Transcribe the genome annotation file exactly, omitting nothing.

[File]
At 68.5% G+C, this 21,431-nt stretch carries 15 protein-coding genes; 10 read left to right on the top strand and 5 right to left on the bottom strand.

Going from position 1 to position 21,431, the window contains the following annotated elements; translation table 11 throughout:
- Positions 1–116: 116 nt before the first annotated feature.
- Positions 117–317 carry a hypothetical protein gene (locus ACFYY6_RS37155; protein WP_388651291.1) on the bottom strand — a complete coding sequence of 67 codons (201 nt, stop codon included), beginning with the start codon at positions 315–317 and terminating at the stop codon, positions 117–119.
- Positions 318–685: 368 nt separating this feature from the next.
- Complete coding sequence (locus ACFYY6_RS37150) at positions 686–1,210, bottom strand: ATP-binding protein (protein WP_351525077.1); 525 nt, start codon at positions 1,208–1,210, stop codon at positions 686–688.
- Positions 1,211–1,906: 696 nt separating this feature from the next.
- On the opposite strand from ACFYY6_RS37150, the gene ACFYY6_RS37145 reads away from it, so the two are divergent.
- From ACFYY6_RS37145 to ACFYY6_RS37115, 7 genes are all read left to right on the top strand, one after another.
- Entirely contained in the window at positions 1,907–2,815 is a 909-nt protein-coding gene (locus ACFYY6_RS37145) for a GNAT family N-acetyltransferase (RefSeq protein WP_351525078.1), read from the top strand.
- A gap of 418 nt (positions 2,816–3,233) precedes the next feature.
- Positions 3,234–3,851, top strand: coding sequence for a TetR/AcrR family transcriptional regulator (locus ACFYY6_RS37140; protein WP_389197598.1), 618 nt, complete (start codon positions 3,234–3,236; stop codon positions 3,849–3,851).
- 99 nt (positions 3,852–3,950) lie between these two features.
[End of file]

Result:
At 68.5% G+C, this 21,431-nt stretch carries 15 protein-coding genes; 10 read left to right on the top strand and 5 right to left on the bottom strand.

Going from position 1 to position 21,431, the window contains the following annotated elements; translation table 11 throughout:
- Positions 1–116: 116 nt before the first annotated feature.
- Positions 117–317 carry a hypothetical protein gene (locus ACFYY6_RS37155; protein WP_388651291.1) on the bottom strand — a complete coding sequence of 67 codons (201 nt, stop codon included), beginning with the start codon at positions 315–317 and terminating at the stop codon, positions 117–119.
- Positions 318–685: 368 nt separating this feature from the next.
- Complete coding sequence (locus ACFYY6_RS37150) at positions 686–1,210, bottom strand: ATP-binding protein (protein WP_351525077.1); 525 nt, start codon at positions 1,208–1,210, stop codon at positions 686–688.
- Positions 1,211–1,906: 696 nt separating this feature from the next.
- On the opposite strand from ACFYY6_RS37150, the gene ACFYY6_RS37145 reads away from it, so the two are divergent.
- From ACFYY6_RS37145 to ACFYY6_RS37115, 7 genes are all read left to right on the top strand, one after another.
- Entirely contained in the window at positions 1,907–2,815 is a 909-nt protein-coding gene (locus ACFYY6_RS37145) for a GNAT family N-acetyltransferase (RefSeq protein WP_351525078.1), read from the top strand.
- A gap of 418 nt (positions 2,816–3,233) precedes the next feature.
- Positions 3,234–3,851, top strand: coding sequence for a TetR/AcrR family transcriptional regulator (locus ACFYY6_RS37140; protein WP_389197598.1), 618 nt, complete (start codon positions 3,234–3,236; stop codon positions 3,849–3,851).
- 99 nt (positions 3,852–3,950) lie between these two features.